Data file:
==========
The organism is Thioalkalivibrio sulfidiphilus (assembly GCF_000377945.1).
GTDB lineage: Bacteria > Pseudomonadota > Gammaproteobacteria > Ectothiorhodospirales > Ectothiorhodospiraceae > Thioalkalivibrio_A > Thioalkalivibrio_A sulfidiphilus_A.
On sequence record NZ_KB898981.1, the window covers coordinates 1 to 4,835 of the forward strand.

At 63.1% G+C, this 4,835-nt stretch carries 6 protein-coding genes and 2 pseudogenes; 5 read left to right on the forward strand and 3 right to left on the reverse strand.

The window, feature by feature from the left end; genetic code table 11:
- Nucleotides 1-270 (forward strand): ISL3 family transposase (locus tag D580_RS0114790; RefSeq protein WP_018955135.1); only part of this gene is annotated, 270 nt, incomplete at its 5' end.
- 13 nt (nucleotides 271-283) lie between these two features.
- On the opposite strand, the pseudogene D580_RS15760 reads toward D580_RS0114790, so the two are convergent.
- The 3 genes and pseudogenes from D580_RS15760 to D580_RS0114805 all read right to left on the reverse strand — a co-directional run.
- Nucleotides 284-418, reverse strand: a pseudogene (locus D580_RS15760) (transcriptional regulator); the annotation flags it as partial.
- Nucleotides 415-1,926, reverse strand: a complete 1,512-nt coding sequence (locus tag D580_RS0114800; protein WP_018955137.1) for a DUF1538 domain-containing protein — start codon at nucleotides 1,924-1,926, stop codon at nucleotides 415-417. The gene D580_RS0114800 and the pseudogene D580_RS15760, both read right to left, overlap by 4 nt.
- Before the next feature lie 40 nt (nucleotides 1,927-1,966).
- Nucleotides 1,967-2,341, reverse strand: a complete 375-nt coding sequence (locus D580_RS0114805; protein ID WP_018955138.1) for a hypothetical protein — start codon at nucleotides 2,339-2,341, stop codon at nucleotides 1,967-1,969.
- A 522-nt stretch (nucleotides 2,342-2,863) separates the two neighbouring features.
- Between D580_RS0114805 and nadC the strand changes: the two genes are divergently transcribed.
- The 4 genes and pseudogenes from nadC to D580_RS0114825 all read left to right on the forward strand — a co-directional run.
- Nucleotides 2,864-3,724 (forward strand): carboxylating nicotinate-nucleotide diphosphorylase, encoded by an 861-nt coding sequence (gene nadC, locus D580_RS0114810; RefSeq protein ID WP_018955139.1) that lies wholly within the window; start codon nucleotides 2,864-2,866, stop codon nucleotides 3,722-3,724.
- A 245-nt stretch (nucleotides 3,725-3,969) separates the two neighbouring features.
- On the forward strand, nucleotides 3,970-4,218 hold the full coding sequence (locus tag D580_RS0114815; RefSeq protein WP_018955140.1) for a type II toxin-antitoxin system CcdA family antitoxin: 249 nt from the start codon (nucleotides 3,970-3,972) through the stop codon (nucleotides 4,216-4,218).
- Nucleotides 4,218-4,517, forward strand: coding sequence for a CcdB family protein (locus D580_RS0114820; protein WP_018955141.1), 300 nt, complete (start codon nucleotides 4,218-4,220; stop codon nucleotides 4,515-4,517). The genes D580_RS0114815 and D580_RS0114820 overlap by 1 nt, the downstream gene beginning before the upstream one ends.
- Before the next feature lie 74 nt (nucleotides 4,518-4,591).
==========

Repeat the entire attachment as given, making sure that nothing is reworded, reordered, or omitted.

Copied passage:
The organism is Thioalkalivibrio sulfidiphilus (assembly GCF_000377945.1).
GTDB lineage: Bacteria > Pseudomonadota > Gammaproteobacteria > Ectothiorhodospirales > Ectothiorhodospiraceae > Thioalkalivibrio_A > Thioalkalivibrio_A sulfidiphilus_A.
On sequence record NZ_KB898981.1, the window covers coordinates 1 to 4,835 of the forward strand.

At 63.1% G+C, this 4,835-nt stretch carries 6 protein-coding genes and 2 pseudogenes; 5 read left to right on the forward strand and 3 right to left on the reverse strand.

The window, feature by feature from the left end; genetic code table 11:
- Nucleotides 1-270 (forward strand): ISL3 family transposase (locus tag D580_RS0114790; RefSeq protein WP_018955135.1); only part of this gene is annotated, 270 nt, incomplete at its 5' end.
- 13 nt (nucleotides 271-283) lie between these two features.
- On the opposite strand, the pseudogene D580_RS15760 reads toward D580_RS0114790, so the two are convergent.
- The 3 genes and pseudogenes from D580_RS15760 to D580_RS0114805 all read right to left on the reverse strand — a co-directional run.
- Nucleotides 284-418, reverse strand: a pseudogene (locus D580_RS15760) (transcriptional regulator); the annotation flags it as partial.
- Nucleotides 415-1,926, reverse strand: a complete 1,512-nt coding sequence (locus tag D580_RS0114800; protein WP_018955137.1) for a DUF1538 domain-containing protein — start codon at nucleotides 1,924-1,926, stop codon at nucleotides 415-417. The gene D580_RS0114800 and the pseudogene D580_RS15760, both read right to left, overlap by 4 nt.
- Before the next feature lie 40 nt (nucleotides 1,927-1,966).
- Nucleotides 1,967-2,341, reverse strand: a complete 375-nt coding sequence (locus D580_RS0114805; protein ID WP_018955138.1) for a hypothetical protein — start codon at nucleotides 2,339-2,341, stop codon at nucleotides 1,967-1,969.
- A 522-nt stretch (nucleotides 2,342-2,863) separates the two neighbouring features.
- Between D580_RS0114805 and nadC the strand changes: the two genes are divergently transcribed.
- The 4 genes and pseudogenes from nadC to D580_RS0114825 all read left to right on the forward strand — a co-directional run.
- Nucleotides 2,864-3,724 (forward strand): carboxylating nicotinate-nucleotide diphosphorylase, encoded by an 861-nt coding sequence (gene nadC, locus D580_RS0114810; RefSeq protein ID WP_018955139.1) that lies wholly within the window; start codon nucleotides 2,864-2,866, stop codon nucleotides 3,722-3,724.
- A 245-nt stretch (nucleotides 3,725-3,969) separates the two neighbouring features.
- On the forward strand, nucleotides 3,970-4,218 hold the full coding sequence (locus tag D580_RS0114815; RefSeq protein WP_018955140.1) for a type II toxin-antitoxin system CcdA family antitoxin: 249 nt from the start codon (nucleotides 3,970-3,972) through the stop codon (nucleotides 4,216-4,218).
- Nucleotides 4,218-4,517, forward strand: coding sequence for a CcdB family protein (locus D580_RS0114820; protein WP_018955141.1), 300 nt, complete (start codon nucleotides 4,218-4,220; stop codon nucleotides 4,515-4,517). The genes D580_RS0114815 and D580_RS0114820 overlap by 1 nt, the downstream gene beginning before the upstream one ends.
- Before the next feature lie 74 nt (nucleotides 4,518-4,591).